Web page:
OK, Milan has started so now the serious trend spotting begins as fashion’s big guns are wheeled out. And where better to start than Gucci?
Today’s show was… well, predictable really. Not that this is a criticism. Since being appointed just over a year ago, Alessandro Michele has imprinted his vision on Gucci so completely it’s (almost) hard to imagine there was ever a Gucci under Frida Giannini or Tom Ford.
That imprint is very distinctive. After shaking up the label for his first collection in charge last year, he’s since allowed it to evolve and the AW16 offer is a clear evolution from his SS16 and especially his pre-fall 16 offerings, such as trompe l’oeil detail on the cape. That may give more support to the argument that the very existence of pre-collections is confusing and muddies the waters when it comes to clear trend progression from season to season, but it also means he doesn’t condemn your last-season purchases to the trends has-been rail every few months.
Thanks for that!
Some of this collection was lovely, fabulous, wow etc. Some of it was so-so. But all of it mattered because Michele/Gucci are currently at the top table when it comes to influencer labels. So, here’s my (very personal) view.
Michele showed us his love of animal motifs again with simple placements or motifs worked into the structure of the clothes. At times these were subtle, at others OTT – like the cluster of writhing snakes working their sequinned way down an evening dress. But the message is clear – animal motifs are big news and they work on just about anything.
Even the most extreme labels usually send out a selection of ultra-commercial pantsuits in every mainline or pre-collection and Gucci is no different. The key point about Michele’s pantsuits is that, taken out of context you might never even guess they were from his hand. Also key – the fact that pantsuits are being pushed for all occasions from office to lunch date to party. Keep the cut slim or gently eased (but not too full).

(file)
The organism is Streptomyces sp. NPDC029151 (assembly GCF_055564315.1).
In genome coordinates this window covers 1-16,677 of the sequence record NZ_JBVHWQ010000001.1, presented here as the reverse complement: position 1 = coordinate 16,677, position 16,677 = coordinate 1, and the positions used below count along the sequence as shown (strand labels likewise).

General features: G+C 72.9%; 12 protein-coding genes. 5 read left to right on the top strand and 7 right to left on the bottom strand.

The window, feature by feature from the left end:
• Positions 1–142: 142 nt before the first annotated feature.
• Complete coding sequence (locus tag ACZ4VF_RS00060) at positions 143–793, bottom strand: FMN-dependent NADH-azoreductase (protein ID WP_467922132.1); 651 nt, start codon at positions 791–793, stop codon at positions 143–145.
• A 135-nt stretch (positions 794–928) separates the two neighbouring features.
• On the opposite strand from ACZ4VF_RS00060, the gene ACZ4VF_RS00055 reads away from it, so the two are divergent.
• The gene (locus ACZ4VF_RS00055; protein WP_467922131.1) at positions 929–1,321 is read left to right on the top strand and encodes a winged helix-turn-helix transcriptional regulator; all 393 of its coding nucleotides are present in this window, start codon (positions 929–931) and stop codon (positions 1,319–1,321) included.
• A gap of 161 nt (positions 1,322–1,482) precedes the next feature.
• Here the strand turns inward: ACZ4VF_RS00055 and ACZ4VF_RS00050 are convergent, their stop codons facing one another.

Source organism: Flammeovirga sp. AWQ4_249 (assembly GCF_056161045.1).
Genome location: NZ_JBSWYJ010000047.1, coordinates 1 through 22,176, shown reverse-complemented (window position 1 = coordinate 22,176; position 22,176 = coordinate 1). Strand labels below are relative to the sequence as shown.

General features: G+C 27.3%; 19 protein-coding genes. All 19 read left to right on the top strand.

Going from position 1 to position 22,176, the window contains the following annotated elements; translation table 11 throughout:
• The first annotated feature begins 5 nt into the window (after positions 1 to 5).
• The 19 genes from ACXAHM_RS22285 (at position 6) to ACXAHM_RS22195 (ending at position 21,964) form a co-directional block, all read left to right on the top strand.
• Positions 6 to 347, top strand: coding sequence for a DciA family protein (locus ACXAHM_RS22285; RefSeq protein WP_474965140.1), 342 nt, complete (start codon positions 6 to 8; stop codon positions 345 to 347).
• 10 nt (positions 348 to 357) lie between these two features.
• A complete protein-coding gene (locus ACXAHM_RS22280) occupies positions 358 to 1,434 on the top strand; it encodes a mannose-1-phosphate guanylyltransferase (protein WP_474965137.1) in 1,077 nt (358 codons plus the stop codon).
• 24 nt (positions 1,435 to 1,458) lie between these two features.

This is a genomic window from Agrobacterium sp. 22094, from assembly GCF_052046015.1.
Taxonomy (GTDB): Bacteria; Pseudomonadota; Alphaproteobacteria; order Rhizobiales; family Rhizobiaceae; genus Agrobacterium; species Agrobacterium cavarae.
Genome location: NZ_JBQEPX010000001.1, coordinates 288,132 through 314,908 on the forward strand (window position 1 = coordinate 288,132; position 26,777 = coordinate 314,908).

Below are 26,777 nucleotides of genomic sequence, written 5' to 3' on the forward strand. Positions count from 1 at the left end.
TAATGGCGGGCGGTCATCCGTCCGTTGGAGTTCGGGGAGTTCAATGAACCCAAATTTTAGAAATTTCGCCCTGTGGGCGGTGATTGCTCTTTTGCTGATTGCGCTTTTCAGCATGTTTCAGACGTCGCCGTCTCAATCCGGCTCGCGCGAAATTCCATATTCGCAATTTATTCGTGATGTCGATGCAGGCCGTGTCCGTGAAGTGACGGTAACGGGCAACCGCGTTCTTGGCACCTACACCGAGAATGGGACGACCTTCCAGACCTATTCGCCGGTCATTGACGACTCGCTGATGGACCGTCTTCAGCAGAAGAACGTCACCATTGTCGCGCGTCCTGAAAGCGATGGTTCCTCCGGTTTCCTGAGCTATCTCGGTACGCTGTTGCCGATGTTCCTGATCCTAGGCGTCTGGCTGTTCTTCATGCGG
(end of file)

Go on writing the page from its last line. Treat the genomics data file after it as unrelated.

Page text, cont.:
Michele may have shaken up Gucci but many of his looks are superficially conservative. Yet they usually have some element that means traditional they ain’t! Get close to the heritage G print on that skirt and you can see that the colour has run on some of the Gs. The print on the skirt of the evening dress is a series of far-from-cute putti while the horsebit print on the coat has a cartoonish edge. The other two looks may seem quite conservative on the runway, but try wearing them on the street and you’ll get plenty of stares. What they do say though is that the wider cropped pant is here to stay.
Michele has a stronger feel for colour than any of his Gucci predecessors and this collection shows that at its best. Whether blending unexpected combinations or offering up single-colour looks, it’s a welcome continuation of the feel for colour we also saw in London and a refreshing change for an autumn/winter season, especially when it comes to cosy outerwear.
Fashion has been loosening up for a few seasons now and tentatively introducing a wider silhouette. I say tentatively because this kind of change can take years for consumers to accept. I remember the late 70s when Claude Montana and Thierry Mugler were almost single-handedly responsible for retailers catching a sales cold when they copied their wider shoulders, only to find that within a few years, women couldn’t be coaxed out of their American footballer-sized jackets. What Michele has given us is a choice between wide cuts or shoulder detail that offers width the contrast of a closer cut.
Leg, legs, legs
I’ve been banging on about a return to high-profile hosiery for a few seasons now and the continuing importance of mini lengths just adds to this. Michele has combined short dresses (both for day and evening) with coloured hosiery to make a shapely pair of pins the focal point of this look.